In a recent interview with ABC News, President Donald Trump defended his character, claiming that he typically tells the truth.
When pressed by interviewer Jonathan Karl, who asked the president about a campaign promise he made to voters never to lie, Trump was quick to respond that he doesn’t lie, and when he’s perceived to be doing so, it isn’t on purpose, according to reporting from the Hill.
“I always want to tell the truth,” Trump said. “When I can, I tell the truth. And sometimes it turns out to be where something happens that’s different or there’s a change, but I always like to be truthful.”
Yet within that same interview, Trump continued to push misleading statements on a caravan that’s currently inching it’s way up toward the U.S. border. Trump characterized that group of individuals, which are coming to America in hopes of applying for asylum status, as looking almost “like an invasion.”
In the past couple of weeks, Trump has made many misleading and untruthful statements about the group of Central American migrants. He has, for example, suggested that there could be terrorists among them.
When pressed last week to provide proof of the claim, the president differed, saying “there’s no proof of anything.” But that didn’t stop him from pushing the idea still.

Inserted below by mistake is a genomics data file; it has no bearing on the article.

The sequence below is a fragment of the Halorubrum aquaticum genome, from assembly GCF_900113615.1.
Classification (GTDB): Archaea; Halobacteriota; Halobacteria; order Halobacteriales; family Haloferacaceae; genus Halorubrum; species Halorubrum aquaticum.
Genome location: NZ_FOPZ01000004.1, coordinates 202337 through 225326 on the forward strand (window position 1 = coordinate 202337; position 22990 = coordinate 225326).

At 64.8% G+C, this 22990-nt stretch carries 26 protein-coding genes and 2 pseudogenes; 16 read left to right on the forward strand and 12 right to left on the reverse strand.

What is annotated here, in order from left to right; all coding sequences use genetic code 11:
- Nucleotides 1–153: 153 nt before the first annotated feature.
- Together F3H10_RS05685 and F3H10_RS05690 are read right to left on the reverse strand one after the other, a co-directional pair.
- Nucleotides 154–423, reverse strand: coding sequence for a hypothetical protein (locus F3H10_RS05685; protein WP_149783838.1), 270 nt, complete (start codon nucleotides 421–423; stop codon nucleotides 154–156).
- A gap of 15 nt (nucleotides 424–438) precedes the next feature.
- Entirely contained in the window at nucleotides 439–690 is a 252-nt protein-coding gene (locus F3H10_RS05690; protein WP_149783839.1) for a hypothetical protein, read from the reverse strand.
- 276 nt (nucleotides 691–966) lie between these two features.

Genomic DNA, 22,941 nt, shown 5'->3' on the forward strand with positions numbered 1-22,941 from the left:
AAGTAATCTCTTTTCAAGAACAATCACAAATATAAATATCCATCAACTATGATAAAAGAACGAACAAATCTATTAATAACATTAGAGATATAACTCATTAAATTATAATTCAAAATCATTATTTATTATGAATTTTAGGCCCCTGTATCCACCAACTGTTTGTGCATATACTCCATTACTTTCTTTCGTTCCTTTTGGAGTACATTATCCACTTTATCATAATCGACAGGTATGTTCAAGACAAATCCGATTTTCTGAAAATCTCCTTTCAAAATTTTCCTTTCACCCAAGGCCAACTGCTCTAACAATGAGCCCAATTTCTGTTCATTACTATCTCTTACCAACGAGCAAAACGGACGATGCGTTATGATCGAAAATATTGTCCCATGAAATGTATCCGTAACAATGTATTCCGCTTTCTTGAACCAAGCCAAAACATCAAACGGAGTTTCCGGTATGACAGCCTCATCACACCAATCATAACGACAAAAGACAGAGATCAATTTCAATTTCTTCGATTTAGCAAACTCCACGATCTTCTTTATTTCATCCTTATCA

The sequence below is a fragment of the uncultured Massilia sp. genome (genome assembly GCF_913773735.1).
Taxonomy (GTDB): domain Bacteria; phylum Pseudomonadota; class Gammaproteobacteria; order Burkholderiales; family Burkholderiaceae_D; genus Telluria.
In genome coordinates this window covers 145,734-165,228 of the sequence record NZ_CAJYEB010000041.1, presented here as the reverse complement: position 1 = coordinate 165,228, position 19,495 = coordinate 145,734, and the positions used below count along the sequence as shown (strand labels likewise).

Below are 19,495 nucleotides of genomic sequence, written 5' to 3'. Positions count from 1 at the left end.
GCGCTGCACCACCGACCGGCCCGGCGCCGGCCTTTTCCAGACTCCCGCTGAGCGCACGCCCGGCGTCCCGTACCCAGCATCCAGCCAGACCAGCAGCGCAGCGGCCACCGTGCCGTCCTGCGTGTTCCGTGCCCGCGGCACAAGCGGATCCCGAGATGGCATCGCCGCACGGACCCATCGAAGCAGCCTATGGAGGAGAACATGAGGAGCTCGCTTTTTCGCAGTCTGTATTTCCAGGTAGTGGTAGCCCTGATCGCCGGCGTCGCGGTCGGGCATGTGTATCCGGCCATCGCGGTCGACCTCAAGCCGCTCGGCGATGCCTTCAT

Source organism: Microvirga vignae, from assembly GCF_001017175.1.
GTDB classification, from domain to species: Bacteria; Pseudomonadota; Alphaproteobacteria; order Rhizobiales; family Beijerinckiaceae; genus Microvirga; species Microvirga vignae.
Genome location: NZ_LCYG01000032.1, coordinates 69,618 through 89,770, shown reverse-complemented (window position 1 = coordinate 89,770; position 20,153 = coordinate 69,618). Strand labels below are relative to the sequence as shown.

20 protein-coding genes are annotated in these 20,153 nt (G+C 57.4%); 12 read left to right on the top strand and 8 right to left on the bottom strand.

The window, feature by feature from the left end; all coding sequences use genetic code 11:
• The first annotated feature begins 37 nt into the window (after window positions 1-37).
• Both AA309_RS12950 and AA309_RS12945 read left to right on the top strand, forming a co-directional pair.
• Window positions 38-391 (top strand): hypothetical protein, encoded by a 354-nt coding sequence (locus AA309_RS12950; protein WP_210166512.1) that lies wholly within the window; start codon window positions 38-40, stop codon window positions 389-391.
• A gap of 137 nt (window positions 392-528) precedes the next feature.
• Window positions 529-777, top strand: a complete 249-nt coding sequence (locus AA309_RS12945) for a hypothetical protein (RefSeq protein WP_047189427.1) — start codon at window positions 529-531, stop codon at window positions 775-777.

“I think there’s a very good chance you have people in there,” he said, implying terrorist elements, according to reports from Time.
“Well, I try. I do try ... and I always want to tell the truth. When I can, I tell the truth.— Jonathan Lemire (@JonLemire) November 1, 2018
“And sometimes it turns out to be where something happens that's different or there's a change, but I always like to be truthful.” https://t.co/nvyQyDuZVP
In the interview that aired this week, Trump also defended his decision to send thousands of American troops to the border to deal with the supposed crisis, although it’s unclear in what capacity they’ll be able to stop immigrants from coming to the U.S. to claim refugee status, according to reports from Vox.
Trump added that he may increase the number of troops he’s already ordered to patrol the border. More than 5,000 are already on their way there, but Trump said as many as 15,000 could soon be on their way to join them as well.
He defended the idea by suggesting the size of the caravan was underestimated.
“You have caravans coming up that look a lot larger than it’s reported actually. I’m pretty good at estimating crowd size. And I’ll tell you they look a lot bigger than people would think,” Trump said.
It was an ironic statement of sorts, given that one of the earliest lies that came out of his administration had to do with the size of the crowd that attended his inauguration ceremony. Officials from his administration had claimed it was the “largest audience to ever witness an inauguration,” but many fact-checking websites, including FactCheck.org, reported it was not.